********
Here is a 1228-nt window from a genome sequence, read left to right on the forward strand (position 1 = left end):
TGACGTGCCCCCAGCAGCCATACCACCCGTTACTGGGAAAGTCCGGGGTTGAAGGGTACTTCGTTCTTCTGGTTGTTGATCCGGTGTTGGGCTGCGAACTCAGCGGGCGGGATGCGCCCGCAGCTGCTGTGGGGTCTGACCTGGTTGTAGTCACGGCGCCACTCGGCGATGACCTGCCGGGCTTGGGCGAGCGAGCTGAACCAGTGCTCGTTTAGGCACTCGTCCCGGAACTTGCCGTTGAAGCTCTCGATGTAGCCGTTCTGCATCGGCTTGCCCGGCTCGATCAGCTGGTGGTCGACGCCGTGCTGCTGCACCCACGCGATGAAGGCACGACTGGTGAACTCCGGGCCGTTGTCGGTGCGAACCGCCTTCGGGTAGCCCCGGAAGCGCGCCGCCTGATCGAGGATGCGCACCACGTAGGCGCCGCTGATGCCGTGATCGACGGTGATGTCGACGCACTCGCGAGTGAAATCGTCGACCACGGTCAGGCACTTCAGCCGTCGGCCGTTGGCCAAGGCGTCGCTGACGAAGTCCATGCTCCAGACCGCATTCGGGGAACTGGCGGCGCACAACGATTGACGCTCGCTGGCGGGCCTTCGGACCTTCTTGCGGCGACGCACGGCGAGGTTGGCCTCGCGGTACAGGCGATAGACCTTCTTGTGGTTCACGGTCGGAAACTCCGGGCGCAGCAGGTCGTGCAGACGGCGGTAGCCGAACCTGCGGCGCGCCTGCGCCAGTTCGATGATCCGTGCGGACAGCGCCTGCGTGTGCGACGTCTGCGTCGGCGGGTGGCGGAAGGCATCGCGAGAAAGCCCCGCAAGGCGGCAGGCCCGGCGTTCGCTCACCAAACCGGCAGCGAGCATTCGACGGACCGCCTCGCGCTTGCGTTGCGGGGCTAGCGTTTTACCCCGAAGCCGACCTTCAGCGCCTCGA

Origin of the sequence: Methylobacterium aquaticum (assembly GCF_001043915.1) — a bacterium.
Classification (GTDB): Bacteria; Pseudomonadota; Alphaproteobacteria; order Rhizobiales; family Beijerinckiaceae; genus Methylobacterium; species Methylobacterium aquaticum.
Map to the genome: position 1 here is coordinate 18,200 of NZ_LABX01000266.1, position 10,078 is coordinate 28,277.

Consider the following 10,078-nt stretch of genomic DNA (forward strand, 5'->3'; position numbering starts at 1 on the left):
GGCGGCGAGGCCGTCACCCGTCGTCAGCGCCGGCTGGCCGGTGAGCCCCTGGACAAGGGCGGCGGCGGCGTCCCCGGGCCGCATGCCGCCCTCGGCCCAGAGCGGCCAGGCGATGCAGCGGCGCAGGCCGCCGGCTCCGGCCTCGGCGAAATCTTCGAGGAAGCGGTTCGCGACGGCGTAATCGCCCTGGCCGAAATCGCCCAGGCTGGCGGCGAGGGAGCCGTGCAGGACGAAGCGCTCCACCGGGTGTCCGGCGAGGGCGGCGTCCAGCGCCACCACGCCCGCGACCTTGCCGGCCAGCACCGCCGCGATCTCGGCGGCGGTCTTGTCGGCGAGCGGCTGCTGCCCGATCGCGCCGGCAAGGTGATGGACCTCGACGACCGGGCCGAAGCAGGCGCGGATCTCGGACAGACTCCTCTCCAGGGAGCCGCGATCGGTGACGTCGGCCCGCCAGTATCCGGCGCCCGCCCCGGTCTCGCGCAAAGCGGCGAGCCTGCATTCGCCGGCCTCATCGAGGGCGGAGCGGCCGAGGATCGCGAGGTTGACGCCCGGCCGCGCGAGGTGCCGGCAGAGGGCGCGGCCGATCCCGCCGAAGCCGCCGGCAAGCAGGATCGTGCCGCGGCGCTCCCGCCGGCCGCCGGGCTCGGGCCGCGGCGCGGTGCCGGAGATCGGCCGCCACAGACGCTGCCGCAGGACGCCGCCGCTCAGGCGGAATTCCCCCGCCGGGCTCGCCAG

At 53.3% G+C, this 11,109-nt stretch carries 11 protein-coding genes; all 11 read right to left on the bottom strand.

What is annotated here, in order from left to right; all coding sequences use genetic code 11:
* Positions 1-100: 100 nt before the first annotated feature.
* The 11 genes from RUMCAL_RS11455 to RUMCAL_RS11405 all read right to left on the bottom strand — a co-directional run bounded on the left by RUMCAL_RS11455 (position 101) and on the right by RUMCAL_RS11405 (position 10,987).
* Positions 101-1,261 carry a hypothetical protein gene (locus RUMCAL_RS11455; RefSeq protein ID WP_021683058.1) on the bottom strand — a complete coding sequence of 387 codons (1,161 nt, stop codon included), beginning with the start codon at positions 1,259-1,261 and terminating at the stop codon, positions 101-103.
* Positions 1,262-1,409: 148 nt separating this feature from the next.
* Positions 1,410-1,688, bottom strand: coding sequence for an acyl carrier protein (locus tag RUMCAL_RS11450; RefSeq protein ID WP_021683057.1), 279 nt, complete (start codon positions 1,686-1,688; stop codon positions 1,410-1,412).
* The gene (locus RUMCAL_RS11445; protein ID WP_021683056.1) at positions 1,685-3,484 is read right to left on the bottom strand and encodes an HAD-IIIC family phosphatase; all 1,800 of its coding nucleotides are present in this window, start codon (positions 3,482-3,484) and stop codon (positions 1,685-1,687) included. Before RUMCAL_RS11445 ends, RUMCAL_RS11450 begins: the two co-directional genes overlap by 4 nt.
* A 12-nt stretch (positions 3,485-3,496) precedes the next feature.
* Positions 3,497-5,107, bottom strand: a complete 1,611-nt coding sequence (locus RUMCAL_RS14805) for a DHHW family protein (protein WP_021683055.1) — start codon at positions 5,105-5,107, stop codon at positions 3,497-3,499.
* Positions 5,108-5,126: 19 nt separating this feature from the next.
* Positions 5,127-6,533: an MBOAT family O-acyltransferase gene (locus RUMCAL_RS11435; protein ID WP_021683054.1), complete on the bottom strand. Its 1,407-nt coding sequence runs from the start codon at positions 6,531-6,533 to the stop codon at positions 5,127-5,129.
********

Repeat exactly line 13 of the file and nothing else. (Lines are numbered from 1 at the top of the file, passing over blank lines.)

* Positions 1,262-1,409: 148 nt separating this feature from the next.